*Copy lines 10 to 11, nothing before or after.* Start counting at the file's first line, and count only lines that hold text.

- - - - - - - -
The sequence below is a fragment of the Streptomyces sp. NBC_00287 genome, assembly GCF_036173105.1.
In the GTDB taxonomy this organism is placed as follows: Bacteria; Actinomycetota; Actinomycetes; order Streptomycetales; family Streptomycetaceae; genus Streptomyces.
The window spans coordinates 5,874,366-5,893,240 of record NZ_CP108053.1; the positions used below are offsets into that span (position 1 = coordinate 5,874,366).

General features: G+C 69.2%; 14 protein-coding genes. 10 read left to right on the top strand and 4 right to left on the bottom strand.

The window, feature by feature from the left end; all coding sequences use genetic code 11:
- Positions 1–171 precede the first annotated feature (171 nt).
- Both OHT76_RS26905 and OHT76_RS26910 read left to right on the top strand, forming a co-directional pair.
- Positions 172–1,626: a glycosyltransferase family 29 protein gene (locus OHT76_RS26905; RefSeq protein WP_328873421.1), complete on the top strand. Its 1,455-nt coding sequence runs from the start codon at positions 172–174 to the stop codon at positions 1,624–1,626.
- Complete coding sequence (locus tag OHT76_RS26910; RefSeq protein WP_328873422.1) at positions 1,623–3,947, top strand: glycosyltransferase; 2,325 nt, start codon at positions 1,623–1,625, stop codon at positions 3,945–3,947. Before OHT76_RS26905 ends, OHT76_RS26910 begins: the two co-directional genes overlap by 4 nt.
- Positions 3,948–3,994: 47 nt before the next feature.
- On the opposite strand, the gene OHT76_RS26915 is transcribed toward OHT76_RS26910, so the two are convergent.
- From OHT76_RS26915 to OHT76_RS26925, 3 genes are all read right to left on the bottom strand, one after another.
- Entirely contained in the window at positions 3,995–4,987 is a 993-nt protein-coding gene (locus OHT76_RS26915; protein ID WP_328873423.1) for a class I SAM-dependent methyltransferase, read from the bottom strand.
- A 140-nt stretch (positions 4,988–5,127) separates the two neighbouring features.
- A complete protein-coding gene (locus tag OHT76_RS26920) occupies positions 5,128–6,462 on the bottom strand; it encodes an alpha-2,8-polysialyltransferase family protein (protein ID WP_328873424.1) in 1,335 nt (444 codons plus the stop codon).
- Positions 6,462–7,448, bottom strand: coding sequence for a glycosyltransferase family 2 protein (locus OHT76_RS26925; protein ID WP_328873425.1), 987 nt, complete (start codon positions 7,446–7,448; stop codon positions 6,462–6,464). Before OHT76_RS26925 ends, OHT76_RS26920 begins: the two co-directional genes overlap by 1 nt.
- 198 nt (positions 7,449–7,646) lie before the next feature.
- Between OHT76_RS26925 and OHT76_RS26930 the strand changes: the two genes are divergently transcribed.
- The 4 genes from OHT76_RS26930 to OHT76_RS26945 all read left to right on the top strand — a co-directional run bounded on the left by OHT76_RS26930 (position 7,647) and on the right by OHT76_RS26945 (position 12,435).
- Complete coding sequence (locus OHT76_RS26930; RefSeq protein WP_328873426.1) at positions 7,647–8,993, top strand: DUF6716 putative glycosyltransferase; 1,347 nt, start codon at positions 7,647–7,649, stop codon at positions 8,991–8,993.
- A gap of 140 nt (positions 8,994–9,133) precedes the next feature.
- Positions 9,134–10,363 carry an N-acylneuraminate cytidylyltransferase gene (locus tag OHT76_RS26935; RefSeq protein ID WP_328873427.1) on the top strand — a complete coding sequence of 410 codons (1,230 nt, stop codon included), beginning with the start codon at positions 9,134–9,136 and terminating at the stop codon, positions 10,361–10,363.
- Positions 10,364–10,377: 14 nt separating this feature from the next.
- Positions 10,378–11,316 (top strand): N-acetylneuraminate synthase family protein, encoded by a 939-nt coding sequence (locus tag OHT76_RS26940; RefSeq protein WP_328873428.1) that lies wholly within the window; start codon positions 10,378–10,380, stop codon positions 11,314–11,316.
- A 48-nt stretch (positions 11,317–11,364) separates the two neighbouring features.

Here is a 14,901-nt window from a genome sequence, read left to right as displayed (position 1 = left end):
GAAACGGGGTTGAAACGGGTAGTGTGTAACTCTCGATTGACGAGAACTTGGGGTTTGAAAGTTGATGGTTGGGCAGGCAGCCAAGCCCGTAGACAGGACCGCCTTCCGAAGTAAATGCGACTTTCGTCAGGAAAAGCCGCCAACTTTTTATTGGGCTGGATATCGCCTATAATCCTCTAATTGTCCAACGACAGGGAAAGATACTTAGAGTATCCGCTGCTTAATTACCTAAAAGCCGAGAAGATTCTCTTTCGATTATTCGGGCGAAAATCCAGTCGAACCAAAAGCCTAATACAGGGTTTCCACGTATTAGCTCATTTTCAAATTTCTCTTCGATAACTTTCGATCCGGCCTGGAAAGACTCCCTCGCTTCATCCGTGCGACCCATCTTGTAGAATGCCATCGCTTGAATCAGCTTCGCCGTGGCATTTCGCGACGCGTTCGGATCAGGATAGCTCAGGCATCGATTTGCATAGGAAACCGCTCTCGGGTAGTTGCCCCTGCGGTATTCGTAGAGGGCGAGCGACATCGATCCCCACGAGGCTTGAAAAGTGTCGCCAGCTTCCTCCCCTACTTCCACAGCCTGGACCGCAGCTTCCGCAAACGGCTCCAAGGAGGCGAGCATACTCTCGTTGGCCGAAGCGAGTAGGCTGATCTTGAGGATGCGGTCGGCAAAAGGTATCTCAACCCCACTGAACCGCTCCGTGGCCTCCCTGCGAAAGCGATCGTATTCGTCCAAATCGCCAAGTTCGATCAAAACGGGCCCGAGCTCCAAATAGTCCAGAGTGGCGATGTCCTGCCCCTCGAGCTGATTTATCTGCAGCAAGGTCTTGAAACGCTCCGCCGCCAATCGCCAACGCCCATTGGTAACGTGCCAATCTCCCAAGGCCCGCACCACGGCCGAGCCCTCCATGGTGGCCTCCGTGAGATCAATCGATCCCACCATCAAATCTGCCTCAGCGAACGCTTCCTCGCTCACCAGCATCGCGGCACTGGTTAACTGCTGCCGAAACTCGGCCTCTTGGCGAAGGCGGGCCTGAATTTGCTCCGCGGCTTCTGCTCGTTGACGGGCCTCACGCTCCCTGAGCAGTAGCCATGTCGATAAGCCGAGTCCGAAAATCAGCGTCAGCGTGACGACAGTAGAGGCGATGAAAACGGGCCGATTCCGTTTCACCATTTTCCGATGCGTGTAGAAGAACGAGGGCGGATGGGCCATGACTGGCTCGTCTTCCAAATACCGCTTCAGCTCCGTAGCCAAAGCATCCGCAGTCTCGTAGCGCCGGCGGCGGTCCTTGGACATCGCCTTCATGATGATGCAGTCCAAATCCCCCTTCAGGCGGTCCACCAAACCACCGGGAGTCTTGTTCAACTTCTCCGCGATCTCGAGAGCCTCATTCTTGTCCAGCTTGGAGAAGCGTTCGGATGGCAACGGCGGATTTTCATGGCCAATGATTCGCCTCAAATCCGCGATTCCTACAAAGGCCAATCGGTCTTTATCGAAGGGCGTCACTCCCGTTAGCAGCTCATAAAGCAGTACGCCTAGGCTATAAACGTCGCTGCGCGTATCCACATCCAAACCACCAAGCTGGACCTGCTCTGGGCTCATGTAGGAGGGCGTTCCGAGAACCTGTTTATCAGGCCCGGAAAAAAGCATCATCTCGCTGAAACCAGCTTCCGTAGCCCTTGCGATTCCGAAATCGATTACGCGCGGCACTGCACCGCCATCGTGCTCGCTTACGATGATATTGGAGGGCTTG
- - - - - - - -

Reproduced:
- Positions 3,948–3,994: 47 nt before the next feature.
- On the opposite strand, the gene OHT76_RS26915 is transcribed toward OHT76_RS26910, so the two are convergent.